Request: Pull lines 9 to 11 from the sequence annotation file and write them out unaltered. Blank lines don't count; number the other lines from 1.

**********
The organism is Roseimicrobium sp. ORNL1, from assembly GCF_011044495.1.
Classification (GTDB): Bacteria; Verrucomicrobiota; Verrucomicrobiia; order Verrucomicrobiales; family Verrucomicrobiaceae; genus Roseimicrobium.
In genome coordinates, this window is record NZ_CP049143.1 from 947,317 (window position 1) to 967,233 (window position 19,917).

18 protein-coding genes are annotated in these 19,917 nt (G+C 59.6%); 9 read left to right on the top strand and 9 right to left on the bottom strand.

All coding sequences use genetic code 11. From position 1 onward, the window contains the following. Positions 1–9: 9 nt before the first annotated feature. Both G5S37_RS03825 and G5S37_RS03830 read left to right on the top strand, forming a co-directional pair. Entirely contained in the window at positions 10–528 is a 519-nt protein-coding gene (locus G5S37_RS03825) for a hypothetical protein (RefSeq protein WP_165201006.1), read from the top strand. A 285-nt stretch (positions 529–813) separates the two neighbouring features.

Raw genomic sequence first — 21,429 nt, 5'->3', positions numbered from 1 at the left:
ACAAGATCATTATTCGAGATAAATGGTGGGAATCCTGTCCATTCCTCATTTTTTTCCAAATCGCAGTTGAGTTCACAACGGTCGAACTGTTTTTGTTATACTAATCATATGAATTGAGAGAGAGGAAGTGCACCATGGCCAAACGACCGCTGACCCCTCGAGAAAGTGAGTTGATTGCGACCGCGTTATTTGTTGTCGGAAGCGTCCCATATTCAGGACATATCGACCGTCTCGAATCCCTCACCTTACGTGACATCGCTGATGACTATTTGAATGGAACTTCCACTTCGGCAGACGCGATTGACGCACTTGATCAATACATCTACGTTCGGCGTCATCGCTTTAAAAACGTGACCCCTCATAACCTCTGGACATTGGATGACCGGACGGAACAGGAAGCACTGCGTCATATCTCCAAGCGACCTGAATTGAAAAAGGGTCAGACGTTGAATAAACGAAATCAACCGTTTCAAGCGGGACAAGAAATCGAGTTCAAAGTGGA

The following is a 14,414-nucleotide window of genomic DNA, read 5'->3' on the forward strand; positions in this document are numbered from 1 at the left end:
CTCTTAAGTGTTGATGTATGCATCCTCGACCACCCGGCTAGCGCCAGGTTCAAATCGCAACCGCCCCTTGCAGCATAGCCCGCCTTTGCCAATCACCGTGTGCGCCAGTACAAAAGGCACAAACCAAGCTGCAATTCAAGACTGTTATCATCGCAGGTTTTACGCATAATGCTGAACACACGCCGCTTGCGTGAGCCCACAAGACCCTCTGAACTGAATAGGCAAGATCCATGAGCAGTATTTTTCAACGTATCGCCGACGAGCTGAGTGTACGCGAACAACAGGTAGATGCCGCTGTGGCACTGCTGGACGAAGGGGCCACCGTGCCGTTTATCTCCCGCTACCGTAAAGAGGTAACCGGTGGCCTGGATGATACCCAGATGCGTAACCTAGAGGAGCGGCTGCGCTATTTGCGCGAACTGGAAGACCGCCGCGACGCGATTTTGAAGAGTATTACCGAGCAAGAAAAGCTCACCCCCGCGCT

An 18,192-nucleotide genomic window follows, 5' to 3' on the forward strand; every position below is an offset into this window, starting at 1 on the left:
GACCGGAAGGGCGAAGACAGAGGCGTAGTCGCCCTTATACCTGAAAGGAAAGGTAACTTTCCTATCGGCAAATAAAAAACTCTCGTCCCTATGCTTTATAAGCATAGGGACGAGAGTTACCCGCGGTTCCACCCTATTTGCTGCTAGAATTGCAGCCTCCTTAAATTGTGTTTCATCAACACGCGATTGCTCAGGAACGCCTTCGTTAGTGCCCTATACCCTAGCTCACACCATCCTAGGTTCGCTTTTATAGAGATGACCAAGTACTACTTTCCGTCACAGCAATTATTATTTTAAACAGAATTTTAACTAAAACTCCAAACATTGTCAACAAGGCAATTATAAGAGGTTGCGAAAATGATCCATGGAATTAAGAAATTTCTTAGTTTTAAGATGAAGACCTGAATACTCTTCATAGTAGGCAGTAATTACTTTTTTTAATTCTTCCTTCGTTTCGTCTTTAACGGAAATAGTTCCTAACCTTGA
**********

CTCTTAAGTGTTGATGTATGCATCCTCGACCACCCGGCTAGCGCCAGGTTCAAATCGCAACCGCCCCTTGCAGCATAGCCCGCCTTTGCCAATCACCGTGTGCGCCAGTACAAAAGGCACAAACCAAGCTGCAATTCAAGACTGTTATCATCGCAGGTTTTACGCATAATGCTGAACACACGCCGCTTGCGTGAGCCCACAAGACCCTCTGAACTGAATAGGCAAGATCCATGAGCAGTATTTTTCAACGTATCGCCGACGAGCTGAGTGTACGCGAACAACAGGTAGATGCCGCTGTGGCACTGCTGGACGAAGGGGCCACCGTGCCGTTTATCTCCCGCTACCGTAAAGAGGTAACCGGTGGCCTGGATGATACCCAGATGCGTAACCTAGAGGAGCGGCTGCGCTATTTGCGCGAACTGGAAGACCGCCGCGACGCGATTTTGAAGAGTATTACCGAGCAAGAAAAGCTCACCCCCGCGCT

An 18,192-nucleotide genomic window follows, 5' to 3' on the forward strand; every position below is an offset into this window, starting at 1 on the left:
GACCGGAAGGGCGAAGACAGAGGCGTAGTCGCCCTTATACCTGAAAGGAAAGGTAACTTTCCTATCGGCAAATAAAAAACTCTCGTCCCTATGCTTTATAAGCATAGGGACGAGAGTTACCCGCGGTTCCACCCTATTTGCTGCTAGAATTGCAGCCTCCTTAAATTGTGTTTCATCAACACGCGATTGCTCAGGAACGCCTTCGTTAGTGCCCTATACCCTAGCTCACACCATCCTAGGTTCGCTTTTATAGAGATGACCAAGTACTACTTTCCGTCACAGCAATTATTATTTTAAACAGAATTTTAACTAAAACTCCAAACATTGTCAACAAGGCAATTATAAGAGGTTGCGAAAATGATCCATGGAATTAAGAAATTTCTTAGTTTTAAGATGAAGACCTGAATACTCTTCATAGTAGGCAGTAATTACTTTTTTTAATTCTTCCTTCGTTTCGTCTTTAACGGAAATAGTTCCTAACCTTGA